The public interest factors to be weighed include: (1) administrative difficulties for courts when litigation is piled up in congested centers instead of being handled at its origin; (2) burden jury duty poses on the people of a community that has no relationship to the litigation; (3) interest of holding the trial in the view and reach of the people touched by the case, rather than forcing them to learn of it by report only; (4) local interest in having localized controversies decided at home; and (5) appropriateness in having a trial of a diversity case in a forum that is at home with the law that must govern the case, rather than having a court in some other forum untangle problems in conflicts of laws, and in law foreign to itself. The Court spent most of its analysis of these factors examining whether foreign law would need to be applied. The Montreal Convention, as an international treaty, could be applied equally competently by German or U.S. courts. But German law would be applied to the amount of Plaintiff’s compensatory damages, meaning that the public interest factors favored German courts applying German law. The balance of the remaining factors also weighed toward the case proceeding in Germany, the Court found, even if all potential forums had a potential interest in the suit and those factors were roughly equal.

The private interest factors courts examine include: (1) relative ease of access to sources of proof; (2) availability of compulsory process for the attendance of unwilling witnesses; (3) the cost of obtaining the attendance of willing witnesses; (4) possibility of viewing the relevant premises, if appropriate to the action; and (5) all other practical problems that make trial of a case easy, expeditious, and inexpensive. In this case, the Plaintiff’s medical records were located in Germany, records for the flight and incident reports from KLM were located in The Netherlands, and the records of the purchase of the ticket from Delta appear to be located in Georgia. In short, the most significant evidence was located in Europe, not the Northern District of Georgia, where the Plaintiff filed suit. That meant that if the case was to proceed in the U.S., most evidence would have to be transported to the U.S. and translated into English. Equally as important, almost all of the relevant witnesses – including the Plaintiff himself – reside in Europe. In sum, the private interest factors weighed dismissing the suit to Germany.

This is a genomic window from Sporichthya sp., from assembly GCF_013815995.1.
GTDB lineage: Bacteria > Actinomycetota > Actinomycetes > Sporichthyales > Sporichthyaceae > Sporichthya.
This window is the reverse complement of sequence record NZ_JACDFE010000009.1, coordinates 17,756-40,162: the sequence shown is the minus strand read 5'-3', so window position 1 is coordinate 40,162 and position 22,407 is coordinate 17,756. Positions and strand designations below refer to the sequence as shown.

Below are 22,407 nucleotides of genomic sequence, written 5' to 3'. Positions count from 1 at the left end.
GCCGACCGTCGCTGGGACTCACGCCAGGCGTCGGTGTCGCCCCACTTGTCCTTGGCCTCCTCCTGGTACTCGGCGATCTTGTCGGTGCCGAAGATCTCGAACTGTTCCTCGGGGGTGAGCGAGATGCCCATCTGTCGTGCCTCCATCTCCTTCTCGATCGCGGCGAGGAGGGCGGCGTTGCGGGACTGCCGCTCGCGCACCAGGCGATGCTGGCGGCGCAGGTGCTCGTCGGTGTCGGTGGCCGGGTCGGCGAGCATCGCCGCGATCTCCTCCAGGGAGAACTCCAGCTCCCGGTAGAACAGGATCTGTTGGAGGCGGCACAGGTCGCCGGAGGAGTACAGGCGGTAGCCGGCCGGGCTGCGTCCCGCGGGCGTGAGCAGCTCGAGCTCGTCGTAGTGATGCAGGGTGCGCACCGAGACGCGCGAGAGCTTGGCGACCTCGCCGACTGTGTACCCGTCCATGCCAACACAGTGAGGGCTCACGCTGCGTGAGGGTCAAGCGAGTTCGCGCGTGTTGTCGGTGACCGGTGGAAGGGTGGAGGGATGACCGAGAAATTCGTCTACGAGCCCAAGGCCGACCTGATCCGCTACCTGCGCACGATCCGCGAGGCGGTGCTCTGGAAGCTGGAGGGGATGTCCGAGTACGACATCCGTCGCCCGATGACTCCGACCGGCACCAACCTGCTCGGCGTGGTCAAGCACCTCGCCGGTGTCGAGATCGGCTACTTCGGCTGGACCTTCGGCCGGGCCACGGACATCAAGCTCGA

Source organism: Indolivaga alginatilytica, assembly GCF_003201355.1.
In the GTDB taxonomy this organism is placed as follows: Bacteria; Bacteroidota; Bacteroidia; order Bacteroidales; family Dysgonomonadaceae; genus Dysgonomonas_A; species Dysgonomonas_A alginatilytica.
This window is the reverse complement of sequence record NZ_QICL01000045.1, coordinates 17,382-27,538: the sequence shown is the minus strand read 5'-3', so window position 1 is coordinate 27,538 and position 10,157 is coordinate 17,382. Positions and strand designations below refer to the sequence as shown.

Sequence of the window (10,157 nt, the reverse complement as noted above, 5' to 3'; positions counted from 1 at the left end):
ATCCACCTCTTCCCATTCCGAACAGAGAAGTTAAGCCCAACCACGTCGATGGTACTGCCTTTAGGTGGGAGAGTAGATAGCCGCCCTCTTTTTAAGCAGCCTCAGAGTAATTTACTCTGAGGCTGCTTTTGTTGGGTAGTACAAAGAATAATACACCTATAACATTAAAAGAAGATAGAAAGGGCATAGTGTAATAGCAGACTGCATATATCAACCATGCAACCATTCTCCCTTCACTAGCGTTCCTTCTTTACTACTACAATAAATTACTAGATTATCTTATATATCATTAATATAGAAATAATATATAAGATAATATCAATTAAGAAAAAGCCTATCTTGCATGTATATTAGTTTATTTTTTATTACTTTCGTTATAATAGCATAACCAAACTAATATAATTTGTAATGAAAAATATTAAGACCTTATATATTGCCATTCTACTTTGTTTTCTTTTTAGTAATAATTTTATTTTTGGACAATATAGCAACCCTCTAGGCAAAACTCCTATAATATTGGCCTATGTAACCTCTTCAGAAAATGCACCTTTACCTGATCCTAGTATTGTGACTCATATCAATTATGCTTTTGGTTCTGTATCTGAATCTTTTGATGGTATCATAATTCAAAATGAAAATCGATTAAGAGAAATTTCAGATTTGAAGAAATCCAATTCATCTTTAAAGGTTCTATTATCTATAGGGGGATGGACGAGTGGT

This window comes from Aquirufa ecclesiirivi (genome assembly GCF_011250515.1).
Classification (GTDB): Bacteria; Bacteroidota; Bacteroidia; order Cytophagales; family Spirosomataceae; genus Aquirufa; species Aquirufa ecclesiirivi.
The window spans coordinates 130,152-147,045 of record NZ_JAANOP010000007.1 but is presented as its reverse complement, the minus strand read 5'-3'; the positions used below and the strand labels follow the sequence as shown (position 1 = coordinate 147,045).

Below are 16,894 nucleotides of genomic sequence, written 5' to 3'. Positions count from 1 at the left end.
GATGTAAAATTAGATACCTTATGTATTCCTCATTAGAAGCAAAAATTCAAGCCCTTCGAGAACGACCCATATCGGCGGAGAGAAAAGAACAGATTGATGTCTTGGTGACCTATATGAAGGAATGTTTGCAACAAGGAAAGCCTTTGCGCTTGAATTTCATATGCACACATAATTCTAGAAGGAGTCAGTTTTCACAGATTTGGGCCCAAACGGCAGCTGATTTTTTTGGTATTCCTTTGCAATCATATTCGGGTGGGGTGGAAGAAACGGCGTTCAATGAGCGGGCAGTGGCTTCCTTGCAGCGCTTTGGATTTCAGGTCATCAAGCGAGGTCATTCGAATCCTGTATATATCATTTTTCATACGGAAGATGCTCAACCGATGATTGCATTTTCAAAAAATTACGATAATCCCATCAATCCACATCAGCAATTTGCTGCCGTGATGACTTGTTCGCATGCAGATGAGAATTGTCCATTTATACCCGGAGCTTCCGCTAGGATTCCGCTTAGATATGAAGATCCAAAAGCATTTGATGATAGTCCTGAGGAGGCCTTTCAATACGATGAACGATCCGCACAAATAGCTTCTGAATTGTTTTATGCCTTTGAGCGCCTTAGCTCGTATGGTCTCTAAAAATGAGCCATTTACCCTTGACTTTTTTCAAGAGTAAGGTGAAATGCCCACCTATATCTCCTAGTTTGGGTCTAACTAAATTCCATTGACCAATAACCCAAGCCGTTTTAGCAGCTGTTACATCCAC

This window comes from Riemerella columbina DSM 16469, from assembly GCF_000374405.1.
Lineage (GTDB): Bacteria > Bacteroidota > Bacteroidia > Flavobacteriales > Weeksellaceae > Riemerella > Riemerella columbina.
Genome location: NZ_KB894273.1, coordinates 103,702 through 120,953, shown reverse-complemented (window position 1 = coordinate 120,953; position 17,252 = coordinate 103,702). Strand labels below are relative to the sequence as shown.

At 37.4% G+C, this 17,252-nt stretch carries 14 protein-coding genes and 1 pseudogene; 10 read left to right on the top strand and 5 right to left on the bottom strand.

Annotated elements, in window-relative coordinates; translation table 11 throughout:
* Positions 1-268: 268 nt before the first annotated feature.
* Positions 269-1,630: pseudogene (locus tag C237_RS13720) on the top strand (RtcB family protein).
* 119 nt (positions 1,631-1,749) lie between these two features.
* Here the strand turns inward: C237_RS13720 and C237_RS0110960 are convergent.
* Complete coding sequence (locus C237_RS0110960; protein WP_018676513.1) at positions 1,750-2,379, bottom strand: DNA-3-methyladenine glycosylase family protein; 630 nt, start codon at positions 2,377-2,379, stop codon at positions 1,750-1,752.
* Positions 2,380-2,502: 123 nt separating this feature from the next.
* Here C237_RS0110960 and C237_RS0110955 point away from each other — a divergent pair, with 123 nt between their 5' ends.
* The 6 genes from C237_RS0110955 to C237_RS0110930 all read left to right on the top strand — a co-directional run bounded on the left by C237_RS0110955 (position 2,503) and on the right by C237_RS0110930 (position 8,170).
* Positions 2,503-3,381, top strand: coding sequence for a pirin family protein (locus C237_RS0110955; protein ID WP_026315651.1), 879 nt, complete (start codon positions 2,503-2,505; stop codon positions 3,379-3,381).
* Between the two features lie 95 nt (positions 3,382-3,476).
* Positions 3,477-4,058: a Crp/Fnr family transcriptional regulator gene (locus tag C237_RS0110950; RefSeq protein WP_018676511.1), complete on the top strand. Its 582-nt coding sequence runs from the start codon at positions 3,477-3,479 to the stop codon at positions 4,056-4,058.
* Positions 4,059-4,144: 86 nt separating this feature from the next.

Finally, the Court examined the Plaintiff’s ability to reinstate his suit in Germany, which it held he could without any difficultly because both Delta and KLM consented to German jurisdiction and to accept service there. Accordingly, because Germany was an adequate and available alternative forum, the public and private interest factors weighed in favor of suit in Germany,  and suit could be reinstated there, the Court dismissed Plaintiff’s claims to Germany on forum non conveniens grounds.


1 Bintu v. Delta Airlines et al., 1:19-cv-04775-SDG (N.D. Ga. June 12, 2020).
2 Piper Aircraft Co. v. Reyno, 454 U.S. 235, 241 (1981).